The issue of State’s Rights is a little suspicious to me and should be. Somebody is up to something and people would be wise to be skeptical. It could back fire on those who dream of greater “freedom.”

No one is ever “free. Laws govern every move you make and we are generally happiest when they are fair and more or less unnoticed. But the lack of them makes people very upset just as easily as too many. One can’t easily define “free”, “fair”, “equitable”, “transparent”, or even “just”. They are always a matter of working definitions. And they are prone to bending when the “people” are corrupt or hysterical or angry.

By: OneOfTheSheep Thu, 02 Aug 2012 22:10:31 +0000 While I have little faith in the overall “philosophy” of those who seem to flock to the Tea Party, it’s major goal of a smaller, less expensive government (of necessity, more efficient” both willing and able to “live within it’s means” is perhaps one of the lesser evil of today’s choices.

I can’t identify with the lust of “mainstream” Democrats and Republicans for ever-more tax revenue AND a ever-higher “debt limit”. This path, over time, ends ONLY with these United States becoming a “collectivist” nation.

By: OneOfTheSheep Thu, 02 Aug 2012 22:01:11 +0000 @Benny27,

People talk about things that threaten THEM. “Big government” is most definitely monolithic in the many, many ways it threatens individuals’ potential AND achievement.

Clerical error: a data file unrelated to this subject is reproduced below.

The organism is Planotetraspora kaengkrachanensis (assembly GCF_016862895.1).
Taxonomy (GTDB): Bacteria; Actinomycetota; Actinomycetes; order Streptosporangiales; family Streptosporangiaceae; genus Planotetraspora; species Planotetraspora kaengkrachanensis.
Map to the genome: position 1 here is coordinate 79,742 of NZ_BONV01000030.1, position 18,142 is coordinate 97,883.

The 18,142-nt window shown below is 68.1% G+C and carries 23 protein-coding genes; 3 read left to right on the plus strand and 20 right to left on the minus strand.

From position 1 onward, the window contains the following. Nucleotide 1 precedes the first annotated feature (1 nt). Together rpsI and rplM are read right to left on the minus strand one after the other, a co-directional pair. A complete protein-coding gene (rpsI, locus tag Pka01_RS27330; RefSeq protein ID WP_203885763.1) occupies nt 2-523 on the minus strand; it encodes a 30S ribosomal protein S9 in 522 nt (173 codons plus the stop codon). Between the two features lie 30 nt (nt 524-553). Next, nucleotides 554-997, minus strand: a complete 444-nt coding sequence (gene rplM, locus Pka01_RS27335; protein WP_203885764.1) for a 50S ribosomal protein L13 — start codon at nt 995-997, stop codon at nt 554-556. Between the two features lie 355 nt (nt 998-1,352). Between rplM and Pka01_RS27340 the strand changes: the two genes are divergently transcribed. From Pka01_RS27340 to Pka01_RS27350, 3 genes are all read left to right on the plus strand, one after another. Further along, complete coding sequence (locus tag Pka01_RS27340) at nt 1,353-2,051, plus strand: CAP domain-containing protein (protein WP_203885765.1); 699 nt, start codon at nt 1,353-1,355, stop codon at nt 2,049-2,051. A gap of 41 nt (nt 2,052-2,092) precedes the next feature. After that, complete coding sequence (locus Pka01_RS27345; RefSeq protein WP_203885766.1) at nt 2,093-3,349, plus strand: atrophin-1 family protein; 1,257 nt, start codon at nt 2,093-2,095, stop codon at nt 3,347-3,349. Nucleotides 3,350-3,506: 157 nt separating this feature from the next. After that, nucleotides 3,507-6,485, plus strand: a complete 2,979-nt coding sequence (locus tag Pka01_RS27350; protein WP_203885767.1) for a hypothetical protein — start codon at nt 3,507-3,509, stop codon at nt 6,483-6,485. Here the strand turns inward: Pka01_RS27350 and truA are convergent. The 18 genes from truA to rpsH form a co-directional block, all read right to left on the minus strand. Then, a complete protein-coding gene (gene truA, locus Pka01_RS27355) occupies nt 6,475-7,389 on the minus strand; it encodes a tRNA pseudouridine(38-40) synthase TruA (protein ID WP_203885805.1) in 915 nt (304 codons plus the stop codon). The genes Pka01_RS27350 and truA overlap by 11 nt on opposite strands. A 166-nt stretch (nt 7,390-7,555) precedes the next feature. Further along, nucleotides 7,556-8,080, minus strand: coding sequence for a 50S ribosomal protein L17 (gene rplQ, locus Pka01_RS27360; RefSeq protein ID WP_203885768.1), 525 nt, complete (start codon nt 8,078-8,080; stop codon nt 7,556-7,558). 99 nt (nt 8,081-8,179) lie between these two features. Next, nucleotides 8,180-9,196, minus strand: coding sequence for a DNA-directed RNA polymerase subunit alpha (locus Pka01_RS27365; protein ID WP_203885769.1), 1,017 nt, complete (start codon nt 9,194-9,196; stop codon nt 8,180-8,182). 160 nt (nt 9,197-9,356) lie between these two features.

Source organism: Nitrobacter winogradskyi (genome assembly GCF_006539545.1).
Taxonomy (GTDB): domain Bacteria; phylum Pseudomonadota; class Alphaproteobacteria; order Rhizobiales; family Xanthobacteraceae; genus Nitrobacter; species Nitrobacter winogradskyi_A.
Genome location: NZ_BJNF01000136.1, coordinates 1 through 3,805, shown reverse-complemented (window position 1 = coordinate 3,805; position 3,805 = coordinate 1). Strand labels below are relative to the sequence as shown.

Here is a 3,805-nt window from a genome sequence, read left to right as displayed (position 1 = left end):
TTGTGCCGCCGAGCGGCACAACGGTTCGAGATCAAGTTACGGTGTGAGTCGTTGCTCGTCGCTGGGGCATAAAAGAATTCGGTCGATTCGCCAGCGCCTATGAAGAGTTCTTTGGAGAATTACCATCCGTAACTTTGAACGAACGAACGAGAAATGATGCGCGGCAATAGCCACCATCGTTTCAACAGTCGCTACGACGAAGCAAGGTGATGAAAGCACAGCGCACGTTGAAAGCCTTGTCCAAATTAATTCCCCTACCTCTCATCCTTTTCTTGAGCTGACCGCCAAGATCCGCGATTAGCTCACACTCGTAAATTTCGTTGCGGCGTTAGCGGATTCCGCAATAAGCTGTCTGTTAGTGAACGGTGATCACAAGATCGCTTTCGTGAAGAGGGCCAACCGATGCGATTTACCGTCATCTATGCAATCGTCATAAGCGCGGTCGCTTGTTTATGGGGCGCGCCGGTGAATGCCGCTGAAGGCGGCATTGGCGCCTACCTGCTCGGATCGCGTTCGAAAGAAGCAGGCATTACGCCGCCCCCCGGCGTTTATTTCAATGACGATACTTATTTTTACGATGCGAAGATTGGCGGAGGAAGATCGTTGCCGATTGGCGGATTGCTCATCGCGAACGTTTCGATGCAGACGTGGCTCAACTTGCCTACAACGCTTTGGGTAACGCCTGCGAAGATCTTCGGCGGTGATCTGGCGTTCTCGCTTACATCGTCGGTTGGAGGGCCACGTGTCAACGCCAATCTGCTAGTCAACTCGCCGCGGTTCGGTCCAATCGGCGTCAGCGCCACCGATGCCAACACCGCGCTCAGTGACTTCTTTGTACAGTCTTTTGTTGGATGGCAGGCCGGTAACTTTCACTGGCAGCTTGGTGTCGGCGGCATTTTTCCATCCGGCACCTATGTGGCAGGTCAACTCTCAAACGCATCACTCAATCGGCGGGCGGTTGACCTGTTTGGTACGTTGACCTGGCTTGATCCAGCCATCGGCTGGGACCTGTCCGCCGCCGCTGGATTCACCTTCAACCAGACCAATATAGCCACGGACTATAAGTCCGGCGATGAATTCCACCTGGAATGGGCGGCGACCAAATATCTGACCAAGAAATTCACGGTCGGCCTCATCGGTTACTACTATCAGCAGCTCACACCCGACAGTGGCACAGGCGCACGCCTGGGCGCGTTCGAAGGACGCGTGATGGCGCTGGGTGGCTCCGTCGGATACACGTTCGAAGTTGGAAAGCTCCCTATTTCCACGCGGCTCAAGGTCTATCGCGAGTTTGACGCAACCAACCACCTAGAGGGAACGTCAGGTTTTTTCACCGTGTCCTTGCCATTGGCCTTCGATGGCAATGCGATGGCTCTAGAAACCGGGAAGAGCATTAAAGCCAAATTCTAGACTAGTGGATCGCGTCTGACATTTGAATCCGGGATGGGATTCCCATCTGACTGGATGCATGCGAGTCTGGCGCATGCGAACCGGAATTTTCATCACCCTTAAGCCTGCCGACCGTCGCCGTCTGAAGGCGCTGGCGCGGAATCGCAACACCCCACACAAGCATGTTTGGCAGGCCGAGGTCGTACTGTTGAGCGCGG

The founding fathers understood this, and made their federal government structurally ponderous and resistant to change. I like the explanation: “Pro is the opposite of con, as in “Progress” and “Congress”.

While I

By: Benny27 Thu, 02 Aug 2012 21:49:48 +0000 I love how people talk about big government, as if it is a monolith. Somethings need to go, and some things are necessary. Also, Adam Smith and John Locke were pre-capitalist, in that they had no idea the power that “private individuals” (now giant corporations) would acquire. I think that a good case can be made that if these figures lived to today, they would be with the occupy wall street crowd, though certainly not the tea-party. They fought against centralized control IN GENERAL, it just happened that in their day, no one could imagine any form of central control other than the kings! Hayek, on the other hand is just a religious fanatic, sometimes proven partially correct by conscious manipulation by the super-rich.

By: ALLSOLUTIONS Thu, 02 Aug 2012 18:56:07 +0000 The facts: Unions and democrats are socialists. Marxism is a type of socialism.

All government is oppressive. It is too big and too powerful. Most government is unnecessary.

Democracy is not a good form of government; it may be better than other forms, but it is not a good form.

The facts no one wants to read.

Learn to think for yourself.

Censorship is evil.